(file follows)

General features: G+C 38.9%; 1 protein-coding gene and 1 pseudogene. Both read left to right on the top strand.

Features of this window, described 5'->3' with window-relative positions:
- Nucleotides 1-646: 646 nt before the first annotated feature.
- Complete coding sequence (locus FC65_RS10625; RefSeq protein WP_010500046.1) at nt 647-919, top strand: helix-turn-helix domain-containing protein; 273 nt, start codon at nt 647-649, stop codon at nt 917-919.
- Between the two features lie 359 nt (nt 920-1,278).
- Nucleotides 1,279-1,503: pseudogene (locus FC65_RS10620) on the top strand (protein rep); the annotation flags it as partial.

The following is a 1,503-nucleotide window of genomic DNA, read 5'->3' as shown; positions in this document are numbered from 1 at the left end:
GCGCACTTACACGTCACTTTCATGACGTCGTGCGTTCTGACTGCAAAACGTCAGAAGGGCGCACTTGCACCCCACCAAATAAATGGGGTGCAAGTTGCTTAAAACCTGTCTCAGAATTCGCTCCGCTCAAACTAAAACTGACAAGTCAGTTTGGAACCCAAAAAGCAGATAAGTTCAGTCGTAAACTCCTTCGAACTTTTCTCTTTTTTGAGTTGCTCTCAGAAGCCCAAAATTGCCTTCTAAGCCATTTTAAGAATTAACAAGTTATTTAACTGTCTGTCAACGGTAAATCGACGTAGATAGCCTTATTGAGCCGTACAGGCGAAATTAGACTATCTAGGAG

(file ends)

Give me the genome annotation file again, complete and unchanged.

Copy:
General features: G+C 38.9%; 1 protein-coding gene and 1 pseudogene. Both read left to right on the top strand.

Features of this window, described 5'->3' with window-relative positions:
- Nucleotides 1-646: 646 nt before the first annotated feature.
- Complete coding sequence (locus FC65_RS10625; RefSeq protein WP_010500046.1) at nt 647-919, top strand: helix-turn-helix domain-containing protein; 273 nt, start codon at nt 647-649, stop codon at nt 917-919.
- Between the two features lie 359 nt (nt 920-1,278).
- Nucleotides 1,279-1,503: pseudogene (locus FC65_RS10620) on the top strand (protein rep); the annotation flags it as partial.

The following is a 1,503-nucleotide window of genomic DNA, read 5'->3' as shown; positions in this document are numbered from 1 at the left end:
GCGCACTTACACGTCACTTTCATGACGTCGTGCGTTCTGACTGCAAAACGTCAGAAGGGCGCACTTGCACCCCACCAAATAAATGGGGTGCAAGTTGCTTAAAACCTGTCTCAGAATTCGCTCCGCTCAAACTAAAACTGACAAGTCAGTTTGGAACCCAAAAAGCAGATAAGTTCAGTCGTAAACTCCTTCGAACTTTTCTCTTTTTTGAGTTGCTCTCAGAAGCCCAAAATTGCCTTCTAAGCCATTTTAAGAATTAACAAGTTATTTAACTGTCTGTCAACGGTAAATCGACGTAGATAGCCTTATTGAGCCGTACAGGCGAAATTAGACTATCTAGGAG